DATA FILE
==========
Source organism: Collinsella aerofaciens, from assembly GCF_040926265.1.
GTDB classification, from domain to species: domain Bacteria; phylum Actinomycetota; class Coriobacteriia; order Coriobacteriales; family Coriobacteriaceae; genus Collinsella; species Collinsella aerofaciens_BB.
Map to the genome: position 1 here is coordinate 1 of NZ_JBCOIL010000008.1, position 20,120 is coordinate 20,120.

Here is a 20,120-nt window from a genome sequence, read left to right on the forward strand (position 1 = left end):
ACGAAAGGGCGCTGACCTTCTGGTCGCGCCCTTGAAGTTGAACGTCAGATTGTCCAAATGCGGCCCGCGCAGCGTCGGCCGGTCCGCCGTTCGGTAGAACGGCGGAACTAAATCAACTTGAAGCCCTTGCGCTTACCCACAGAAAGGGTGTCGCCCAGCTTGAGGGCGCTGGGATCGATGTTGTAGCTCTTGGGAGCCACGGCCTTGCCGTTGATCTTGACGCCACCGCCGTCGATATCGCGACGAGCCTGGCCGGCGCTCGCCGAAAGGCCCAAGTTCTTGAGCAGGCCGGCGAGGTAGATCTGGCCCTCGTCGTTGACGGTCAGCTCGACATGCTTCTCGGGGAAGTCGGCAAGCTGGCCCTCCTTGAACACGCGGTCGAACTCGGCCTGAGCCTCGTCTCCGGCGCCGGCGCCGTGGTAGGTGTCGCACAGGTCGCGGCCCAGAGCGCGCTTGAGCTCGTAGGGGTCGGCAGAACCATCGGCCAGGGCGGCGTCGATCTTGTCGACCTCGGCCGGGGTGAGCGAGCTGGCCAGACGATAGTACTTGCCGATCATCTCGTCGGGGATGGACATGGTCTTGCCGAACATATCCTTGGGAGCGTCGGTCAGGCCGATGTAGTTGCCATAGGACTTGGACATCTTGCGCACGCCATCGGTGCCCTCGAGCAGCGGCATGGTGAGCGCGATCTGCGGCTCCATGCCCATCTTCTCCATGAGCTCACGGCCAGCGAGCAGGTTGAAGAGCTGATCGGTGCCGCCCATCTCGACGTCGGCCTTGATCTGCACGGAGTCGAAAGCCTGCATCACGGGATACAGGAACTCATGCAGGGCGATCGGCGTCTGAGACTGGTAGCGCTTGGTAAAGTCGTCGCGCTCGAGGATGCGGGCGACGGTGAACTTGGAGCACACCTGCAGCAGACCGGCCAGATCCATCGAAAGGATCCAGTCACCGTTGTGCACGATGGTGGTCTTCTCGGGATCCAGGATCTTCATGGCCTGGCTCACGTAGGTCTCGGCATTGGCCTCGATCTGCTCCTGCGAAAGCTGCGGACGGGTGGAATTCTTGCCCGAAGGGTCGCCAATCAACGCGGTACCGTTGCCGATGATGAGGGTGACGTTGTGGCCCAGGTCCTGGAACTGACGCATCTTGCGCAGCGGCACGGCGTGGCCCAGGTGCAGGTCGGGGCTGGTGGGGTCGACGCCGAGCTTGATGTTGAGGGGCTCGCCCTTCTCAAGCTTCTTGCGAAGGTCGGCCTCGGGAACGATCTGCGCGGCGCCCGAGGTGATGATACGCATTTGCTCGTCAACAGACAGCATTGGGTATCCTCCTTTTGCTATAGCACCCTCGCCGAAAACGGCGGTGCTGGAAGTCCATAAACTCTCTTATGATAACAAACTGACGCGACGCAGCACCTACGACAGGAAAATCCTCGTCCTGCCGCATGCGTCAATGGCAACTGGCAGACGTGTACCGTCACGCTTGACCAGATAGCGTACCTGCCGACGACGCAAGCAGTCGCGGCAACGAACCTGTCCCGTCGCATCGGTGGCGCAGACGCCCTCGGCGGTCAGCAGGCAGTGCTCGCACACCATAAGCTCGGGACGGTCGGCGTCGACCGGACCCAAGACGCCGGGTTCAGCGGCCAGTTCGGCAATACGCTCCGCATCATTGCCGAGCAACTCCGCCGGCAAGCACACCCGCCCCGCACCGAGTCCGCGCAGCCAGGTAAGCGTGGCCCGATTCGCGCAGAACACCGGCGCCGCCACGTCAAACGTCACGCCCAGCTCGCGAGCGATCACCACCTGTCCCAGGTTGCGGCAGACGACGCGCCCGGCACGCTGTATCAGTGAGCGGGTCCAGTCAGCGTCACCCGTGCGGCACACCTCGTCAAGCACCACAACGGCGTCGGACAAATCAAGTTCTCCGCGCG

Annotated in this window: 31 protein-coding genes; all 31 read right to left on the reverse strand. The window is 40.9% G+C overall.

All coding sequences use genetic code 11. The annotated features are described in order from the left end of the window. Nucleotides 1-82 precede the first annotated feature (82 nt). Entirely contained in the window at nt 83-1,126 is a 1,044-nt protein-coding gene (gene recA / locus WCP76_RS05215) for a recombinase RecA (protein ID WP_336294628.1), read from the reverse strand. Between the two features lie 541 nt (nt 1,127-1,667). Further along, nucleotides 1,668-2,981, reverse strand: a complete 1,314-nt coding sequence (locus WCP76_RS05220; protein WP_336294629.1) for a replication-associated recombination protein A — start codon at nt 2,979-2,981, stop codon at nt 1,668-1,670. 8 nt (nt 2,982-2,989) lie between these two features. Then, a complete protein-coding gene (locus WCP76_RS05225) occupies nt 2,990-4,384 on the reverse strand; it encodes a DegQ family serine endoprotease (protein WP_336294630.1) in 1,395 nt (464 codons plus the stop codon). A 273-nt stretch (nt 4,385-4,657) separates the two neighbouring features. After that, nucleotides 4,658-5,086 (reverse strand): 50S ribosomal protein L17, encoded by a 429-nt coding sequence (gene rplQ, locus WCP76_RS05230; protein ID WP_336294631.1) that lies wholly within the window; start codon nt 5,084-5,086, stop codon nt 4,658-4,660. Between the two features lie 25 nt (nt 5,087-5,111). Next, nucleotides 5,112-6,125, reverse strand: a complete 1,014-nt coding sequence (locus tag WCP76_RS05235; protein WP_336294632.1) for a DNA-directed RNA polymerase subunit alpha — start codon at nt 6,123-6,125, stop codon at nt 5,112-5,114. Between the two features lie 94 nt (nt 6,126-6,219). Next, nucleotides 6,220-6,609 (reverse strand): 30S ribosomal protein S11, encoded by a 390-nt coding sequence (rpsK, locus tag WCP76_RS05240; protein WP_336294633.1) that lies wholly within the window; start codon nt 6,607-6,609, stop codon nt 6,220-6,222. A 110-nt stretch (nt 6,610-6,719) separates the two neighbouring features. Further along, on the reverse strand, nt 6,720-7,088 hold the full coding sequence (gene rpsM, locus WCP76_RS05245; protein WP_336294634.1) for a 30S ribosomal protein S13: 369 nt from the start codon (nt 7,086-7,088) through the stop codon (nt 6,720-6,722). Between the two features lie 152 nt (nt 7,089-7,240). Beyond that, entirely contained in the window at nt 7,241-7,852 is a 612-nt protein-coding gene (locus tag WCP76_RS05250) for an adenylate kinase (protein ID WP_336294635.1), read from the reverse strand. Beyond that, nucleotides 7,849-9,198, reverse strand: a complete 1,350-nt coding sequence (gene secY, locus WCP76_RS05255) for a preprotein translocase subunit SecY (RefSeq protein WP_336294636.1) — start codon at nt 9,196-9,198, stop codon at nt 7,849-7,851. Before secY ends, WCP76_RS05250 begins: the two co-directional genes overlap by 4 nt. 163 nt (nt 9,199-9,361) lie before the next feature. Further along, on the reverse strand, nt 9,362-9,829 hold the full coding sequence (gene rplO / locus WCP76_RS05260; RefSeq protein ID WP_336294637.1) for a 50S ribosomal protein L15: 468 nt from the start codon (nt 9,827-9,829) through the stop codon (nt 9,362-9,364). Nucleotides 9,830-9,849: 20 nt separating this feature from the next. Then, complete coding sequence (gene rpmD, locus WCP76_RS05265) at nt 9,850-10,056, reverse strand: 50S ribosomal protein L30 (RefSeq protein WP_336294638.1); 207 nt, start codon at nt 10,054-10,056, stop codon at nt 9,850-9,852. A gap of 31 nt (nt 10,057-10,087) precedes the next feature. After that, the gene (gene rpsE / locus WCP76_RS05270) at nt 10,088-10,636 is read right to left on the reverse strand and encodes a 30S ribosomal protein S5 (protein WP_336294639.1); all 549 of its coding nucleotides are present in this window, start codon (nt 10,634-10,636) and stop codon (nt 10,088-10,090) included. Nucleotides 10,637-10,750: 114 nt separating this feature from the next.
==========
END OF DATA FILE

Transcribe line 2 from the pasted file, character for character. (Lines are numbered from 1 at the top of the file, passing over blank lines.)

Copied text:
GTDB classification, from domain to species: domain Bacteria; phylum Actinomycetota; class Coriobacteriia; order Coriobacteriales; family Coriobacteriaceae; genus Collinsella; species Collinsella aerofaciens_BB.